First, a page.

In all relationships, the biggest gift we can give each other is the opportunity to hold space for all they are, especially when they’re feeling not so perky.
Part of holding space is to make sure you don’t positive-paint their feelings, or blurt out flippant unhelpful comments and to not give into any awkwardness we feel – but to hold the space, no matter what and to really listen.
The gift of feeling wholly seen and heard is incredibly powerful – there’s nothing at all quite like it.
When those we care about go through tough times, we might feel helpless. We might find the depth of their despair so overwhelming that we fear saying the wrong thing, so we say nothing. Perhaps we’ve never been through anything like it and our words feel empty and unhelpful. Maybe we’ve never had space held for us before so we’re not entirely sure what it looks like. This is because we simply haven’t been taught how to do it, not because we are rubbish listeners or that we don’t care.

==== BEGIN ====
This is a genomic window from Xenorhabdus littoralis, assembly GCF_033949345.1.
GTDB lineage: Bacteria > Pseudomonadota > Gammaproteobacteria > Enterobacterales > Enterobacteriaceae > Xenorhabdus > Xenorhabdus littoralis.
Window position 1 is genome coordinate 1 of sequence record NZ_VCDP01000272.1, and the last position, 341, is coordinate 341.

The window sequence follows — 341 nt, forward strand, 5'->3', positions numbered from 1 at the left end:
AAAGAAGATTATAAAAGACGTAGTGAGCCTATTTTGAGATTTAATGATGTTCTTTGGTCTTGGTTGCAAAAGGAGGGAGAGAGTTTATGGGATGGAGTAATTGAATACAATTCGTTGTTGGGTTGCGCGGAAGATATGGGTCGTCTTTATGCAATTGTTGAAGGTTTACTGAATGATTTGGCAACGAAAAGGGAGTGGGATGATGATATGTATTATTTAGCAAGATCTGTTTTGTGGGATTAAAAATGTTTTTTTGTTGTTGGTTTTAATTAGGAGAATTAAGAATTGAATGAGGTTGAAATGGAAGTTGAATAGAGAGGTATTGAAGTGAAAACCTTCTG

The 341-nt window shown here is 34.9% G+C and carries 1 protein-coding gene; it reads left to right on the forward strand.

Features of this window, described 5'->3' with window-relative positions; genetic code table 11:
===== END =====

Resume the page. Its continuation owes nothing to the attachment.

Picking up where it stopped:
Holding space is caring about how someone really is – warts, wonky and messy snotty crying and everything in between. It’s about being patient enough to properly listen and present enough to actually hear what’s being said. It’s the encouraging with the knowing nods. It’s holding back on the trying to fix everything and instead, leaving room for the person to explore what they need and how they might get it. It’s not making it about you and all of the ways you’ve felt the same or similar. It’s about kindness, compassion, your time and encouragement. It’s definitely not about shaming, blaming or laying guilt. It’s about offering acceptance and non-judgement. It’s not waiting for the pause so you can say the thing you really want to say. It’s learning to really hear and respond to what’s been said. It’s not belittling nor diminishing – after all, the small things to you might be the big things to them. It’s not about knowing all the answers, it’s about really being there and holding the space, when someone is in need.
Life isn’t all sunshine and rainbows, sometimes it’s messy, cruel, unfair and exhausting. When we can love people as much in the rubbish times as we do when it’s all unicorns and butterflies, we not only make room for their vulnerability (and they’ll never ever forget it), but we make room for ours too. It’s an opportunity to support, to strengthen, to offer a light in the darkness. It’s also an opportunity to learn just how amazing you can be too.
Stay well x
UKSA Welfare Officer